8. Azhrarn says:

    My guess is they show a little bit to much pixelated bits of miss Joana Dark somewhere in the game?


  9. chadachada321 says:

    The biggest and greatest example I have is Perfect Dark for the N64. Were it released today, it would barely make Teen for the tiny bit of language, tiny bit of violence, and a little bit of blood. Yet it was rated M for Mature, and the reasoning still escapes me to this day. Even games at the time could usually go farther and still be rated T, but for some reason it was rated M. Idk, it just seemed odd to me.

    -If an apple a day keeps the doctor away….what happens when a doctor eats an apple?-

  10. Anthrax says:

    It’s happening in movies too, but nobody seems to care about them. Juno had a pseudo F-bomb at the end, where’s the whining about that?

  11. Stealthmaster says:

    I’m suprised no one talked about Beeteljuice having the F Bomb… and THAT’S A PG MOVIE….For KIDS….and don’t forget about Jaws.

  12. Aurontsubaki says:

    Teen-rated is like the PG-13 of video games. While Everyone 10+ is likely PG. This doesn’t surprise me. So shit is commonly used in T-Rated games now, I ain’t shock. 

    What we got here is failure to communicate!

  13. KaylaKaze says:

    Maybe some of these people complaining should hang out with 13 year olds for a while.

     And before PG-13 ratings, PG movies that were considered "family comedy" said fuck quite a bit (see Short Circuit)

  14. Azhrarn says:

    Considering the sheer amount of violence you can get away with for a T-rating these days I’m not surprised a little more harsh language is also getting through.

  15. Pirce says:

    Shit is a native English word for human waste that comes out the rear end. The reason we use feces is that during the Victorian period it became the mindset that using Latin words was more appropriate and so certain English words, such as shit, became rude to use and thus eventually degraded into "swear words".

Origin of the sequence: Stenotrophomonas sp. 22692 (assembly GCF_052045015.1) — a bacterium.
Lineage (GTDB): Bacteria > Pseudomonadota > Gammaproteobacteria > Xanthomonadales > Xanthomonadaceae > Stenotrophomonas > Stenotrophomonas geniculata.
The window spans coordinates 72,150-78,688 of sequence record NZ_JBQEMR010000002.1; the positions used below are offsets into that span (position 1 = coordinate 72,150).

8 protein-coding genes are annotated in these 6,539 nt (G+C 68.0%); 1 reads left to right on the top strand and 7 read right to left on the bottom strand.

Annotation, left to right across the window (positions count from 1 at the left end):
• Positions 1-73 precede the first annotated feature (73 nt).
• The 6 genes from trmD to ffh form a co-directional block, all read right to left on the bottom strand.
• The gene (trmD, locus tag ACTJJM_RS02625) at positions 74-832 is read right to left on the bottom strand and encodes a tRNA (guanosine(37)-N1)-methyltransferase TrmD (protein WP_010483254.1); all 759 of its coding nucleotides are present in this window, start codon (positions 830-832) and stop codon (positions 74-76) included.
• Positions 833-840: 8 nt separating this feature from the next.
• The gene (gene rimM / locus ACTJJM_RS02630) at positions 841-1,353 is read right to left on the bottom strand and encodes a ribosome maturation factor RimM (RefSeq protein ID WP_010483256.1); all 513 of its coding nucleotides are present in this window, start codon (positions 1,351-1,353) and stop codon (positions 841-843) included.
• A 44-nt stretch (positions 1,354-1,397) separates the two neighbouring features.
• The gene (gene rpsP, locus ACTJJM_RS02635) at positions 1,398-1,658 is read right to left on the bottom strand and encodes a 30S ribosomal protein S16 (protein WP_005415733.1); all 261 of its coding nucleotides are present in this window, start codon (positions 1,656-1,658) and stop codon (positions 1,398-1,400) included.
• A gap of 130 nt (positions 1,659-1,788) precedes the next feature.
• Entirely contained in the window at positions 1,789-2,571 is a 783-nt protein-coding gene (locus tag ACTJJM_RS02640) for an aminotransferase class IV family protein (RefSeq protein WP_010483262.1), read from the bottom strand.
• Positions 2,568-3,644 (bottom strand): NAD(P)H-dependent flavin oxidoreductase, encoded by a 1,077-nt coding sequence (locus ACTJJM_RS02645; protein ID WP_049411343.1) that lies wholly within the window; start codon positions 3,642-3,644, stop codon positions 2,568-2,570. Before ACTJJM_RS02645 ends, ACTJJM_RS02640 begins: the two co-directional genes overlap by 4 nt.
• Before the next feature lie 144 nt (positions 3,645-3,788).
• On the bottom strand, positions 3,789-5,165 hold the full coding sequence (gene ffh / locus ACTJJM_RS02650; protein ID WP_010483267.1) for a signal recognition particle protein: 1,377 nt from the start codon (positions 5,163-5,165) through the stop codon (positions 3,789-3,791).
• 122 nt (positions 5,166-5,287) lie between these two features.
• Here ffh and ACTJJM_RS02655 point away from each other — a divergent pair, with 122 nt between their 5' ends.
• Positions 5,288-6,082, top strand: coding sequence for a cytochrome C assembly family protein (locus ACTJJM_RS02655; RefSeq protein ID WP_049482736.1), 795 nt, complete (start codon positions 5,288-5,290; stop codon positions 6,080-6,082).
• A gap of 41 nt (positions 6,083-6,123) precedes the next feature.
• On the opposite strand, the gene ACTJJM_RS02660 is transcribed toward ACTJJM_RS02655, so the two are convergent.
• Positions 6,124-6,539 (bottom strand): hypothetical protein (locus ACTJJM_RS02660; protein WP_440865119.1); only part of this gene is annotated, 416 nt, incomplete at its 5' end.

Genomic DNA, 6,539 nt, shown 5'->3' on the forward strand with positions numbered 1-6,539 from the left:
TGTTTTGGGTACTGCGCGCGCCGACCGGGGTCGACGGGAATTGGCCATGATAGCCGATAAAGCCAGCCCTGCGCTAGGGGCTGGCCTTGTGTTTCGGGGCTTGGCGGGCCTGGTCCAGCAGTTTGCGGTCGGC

Now of course these are the same people who invented the stork story because they couldn’t stand to hear that a woman was pregnant and put covers on table legs so men wouldn’t become so horny upon seeing them that they rape the nearest woman. Look that last one up if you don’t believe me.

    So to anyone who get’s all upity about shit, well now you know what league you belong in.


    Eggy Weggs

  16. jedidethfreak says:

    It’s a big deal because of the fact that most responsible parents don’t want their kids actively involved in media that has swearing in it.  Movies and music don’t require actual physical input, therefore the emotional connection between people and them is not as intense as it is with games.

    As a gamer parent, I would not want my child having access to games with a lot of swearing in it, without my direct involvement.  I’m well aware that such a desire is dependant on my involvement with my children, as well as how I raise them, and the policies franchises have on selling games to minors.  However, as long as I have the ability to help it, I will do what I can to keep stuff with a lot of gore and hard language away from my kids.


    Freedom of speech means the freedom to say ANYTHING, so long as it is the truth. This does not exclude anything that might hurt someone’s feelings.

  17. mdo7 says:


    uh, Don’t forget Hancock (saw that movie last night), it had one F-word in there and it got PG-13.  The unrated version had multiple F-word in there.  I also remember the movie The Lake House (Keanu Reeves, and Sandra Bullock) which was rated PG, they said sh*t in one scene.


    Why is saying S**t in T-rated video game is a big concern.  It’s not like that strong, the F-word is much more stronger then any profanities (actually, dick and Pu**ies are on the same level and somewhat can give you an R-rating if it’s use in very sexual ways).     



  18. PHOENIXZERO says:

    Now? Titanic was PG-13 and had nudity 12 years ago. Before that there was the George Burns movie, 18 Again that had nudity and that was back in 1988, just four years after the rating was introduced. It’s all how its used/context and frequency of use.

  19. E. Zachary Knight says:

    Actually, you can F Bomb in PG-13 movies. There is no hard standard known to the masses, but it has been estimated that you can have the F Bomb up to 3 times before getting slapped with an R rating.

    Movies just off the top of my head with the F Bomb:

    Pursuit of Happyness, Core

    Those are the two that  Ican think of, but I know it has been in more.

    E. Zachary Knight
    Oklahoma City Chapter of the ECA

    E. Zachary Knight
    Divine Knight Gaming
    Oklahoma Game Development
    Rusty Outlook
    Random Tower
    My Patreon

  20. 1AgainstTheWorld says:

    Actually you can have the F-bomb and still scrape a PG-13.  But you can only use it once, and the context in which it’s used can’t refer to the actual physical act of F-ing someone.

  21. Adamas Draconis says: